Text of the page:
The imperial palace grounds in central Tokyo are bathed in spring sunshine. Joggers completing circuits of the moat artfully dodge groups of foreign tourists. Office workers tuck into lunches of onigiri rice balls and tea. On the other side of the moat, hidden behind lines of trees, the palace is preparing for a historical transition. Early in the evening of 30 April, Emperor Akihito will enter the building’s state room and, in the presence of the grand chamberlain, the prime minister and other senior politicians, become the first Japanese monarch to abdicate in more than 200 years.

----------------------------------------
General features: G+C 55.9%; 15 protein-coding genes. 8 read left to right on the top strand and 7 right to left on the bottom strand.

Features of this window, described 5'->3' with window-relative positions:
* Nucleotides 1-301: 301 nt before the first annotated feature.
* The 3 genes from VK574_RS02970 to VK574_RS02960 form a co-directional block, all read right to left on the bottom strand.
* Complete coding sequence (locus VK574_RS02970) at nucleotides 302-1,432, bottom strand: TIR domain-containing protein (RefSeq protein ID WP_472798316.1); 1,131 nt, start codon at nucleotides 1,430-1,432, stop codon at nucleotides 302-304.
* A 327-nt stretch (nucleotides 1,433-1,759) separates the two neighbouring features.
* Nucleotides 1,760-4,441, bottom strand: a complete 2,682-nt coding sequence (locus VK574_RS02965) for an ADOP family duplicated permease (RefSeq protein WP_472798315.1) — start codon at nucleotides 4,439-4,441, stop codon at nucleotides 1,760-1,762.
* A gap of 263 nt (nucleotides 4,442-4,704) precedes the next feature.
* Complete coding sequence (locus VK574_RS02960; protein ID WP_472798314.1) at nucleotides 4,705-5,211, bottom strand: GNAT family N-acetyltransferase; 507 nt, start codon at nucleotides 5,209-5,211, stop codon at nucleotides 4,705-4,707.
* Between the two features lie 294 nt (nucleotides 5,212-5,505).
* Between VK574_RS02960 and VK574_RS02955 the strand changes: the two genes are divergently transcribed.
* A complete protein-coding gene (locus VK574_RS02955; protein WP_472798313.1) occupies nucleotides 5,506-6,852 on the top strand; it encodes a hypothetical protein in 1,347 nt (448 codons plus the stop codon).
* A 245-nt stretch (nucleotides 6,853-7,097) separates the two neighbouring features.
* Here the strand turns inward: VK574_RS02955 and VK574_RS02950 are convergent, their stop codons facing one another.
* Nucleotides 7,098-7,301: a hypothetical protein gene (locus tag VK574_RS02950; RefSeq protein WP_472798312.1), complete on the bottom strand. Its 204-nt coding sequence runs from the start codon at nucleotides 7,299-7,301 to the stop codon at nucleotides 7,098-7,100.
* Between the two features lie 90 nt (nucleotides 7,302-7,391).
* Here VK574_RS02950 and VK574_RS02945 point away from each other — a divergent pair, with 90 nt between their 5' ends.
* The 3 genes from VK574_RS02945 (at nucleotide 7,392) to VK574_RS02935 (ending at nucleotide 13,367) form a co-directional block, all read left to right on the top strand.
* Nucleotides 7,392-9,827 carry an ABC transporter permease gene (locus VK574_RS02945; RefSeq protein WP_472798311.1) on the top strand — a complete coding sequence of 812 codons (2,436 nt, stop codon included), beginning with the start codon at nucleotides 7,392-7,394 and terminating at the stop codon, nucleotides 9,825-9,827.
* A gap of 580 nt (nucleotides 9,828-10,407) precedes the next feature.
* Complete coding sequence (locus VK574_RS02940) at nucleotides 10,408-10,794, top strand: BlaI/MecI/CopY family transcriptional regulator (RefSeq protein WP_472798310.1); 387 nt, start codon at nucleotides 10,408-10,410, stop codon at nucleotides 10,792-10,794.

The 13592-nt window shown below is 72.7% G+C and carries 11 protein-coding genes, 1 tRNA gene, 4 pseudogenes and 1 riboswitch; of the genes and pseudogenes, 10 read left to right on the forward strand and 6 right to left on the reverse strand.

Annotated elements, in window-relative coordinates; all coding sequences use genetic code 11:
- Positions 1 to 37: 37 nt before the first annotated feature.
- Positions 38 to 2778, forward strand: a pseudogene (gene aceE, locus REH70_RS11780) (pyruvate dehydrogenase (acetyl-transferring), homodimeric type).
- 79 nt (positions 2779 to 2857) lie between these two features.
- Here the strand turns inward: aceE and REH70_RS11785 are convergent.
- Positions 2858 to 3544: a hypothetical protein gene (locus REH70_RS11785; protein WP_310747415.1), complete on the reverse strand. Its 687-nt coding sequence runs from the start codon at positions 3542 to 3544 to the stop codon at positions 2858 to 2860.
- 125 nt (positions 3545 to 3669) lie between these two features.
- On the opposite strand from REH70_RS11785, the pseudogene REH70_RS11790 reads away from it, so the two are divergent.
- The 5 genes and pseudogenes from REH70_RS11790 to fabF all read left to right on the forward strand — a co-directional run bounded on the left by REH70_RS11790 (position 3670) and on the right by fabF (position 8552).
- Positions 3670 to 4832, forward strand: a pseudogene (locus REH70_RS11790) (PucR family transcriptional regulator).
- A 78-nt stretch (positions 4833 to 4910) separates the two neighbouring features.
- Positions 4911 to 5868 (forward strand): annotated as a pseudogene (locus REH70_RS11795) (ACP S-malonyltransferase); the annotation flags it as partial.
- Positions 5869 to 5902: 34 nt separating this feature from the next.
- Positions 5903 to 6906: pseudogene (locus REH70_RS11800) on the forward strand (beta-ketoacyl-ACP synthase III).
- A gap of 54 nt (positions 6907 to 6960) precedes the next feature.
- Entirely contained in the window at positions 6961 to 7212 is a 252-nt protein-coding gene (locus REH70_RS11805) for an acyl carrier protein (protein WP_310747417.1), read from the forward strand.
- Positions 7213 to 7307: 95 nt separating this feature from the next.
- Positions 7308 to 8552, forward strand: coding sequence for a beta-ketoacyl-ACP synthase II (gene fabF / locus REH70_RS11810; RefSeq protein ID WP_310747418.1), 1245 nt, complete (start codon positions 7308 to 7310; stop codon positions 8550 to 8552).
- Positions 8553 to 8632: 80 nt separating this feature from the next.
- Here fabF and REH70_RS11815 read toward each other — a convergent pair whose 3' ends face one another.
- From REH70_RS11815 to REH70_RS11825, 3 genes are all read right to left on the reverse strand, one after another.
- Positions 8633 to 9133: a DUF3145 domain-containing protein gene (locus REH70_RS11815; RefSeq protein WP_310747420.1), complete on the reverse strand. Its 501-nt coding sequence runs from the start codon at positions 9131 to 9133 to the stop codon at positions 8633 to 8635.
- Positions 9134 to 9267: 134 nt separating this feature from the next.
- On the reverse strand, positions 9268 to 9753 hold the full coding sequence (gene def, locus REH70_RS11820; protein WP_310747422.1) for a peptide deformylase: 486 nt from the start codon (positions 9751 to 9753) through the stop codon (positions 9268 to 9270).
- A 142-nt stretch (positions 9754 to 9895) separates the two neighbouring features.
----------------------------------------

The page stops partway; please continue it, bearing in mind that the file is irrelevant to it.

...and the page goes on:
At the end of a ceremony lasting just 10 minutes and steeped in the rituals of Shintoism, Japan’s indigenous religion, the Heisei era, which began with Akihito’s succession in January 1989, will come to an abrupt end.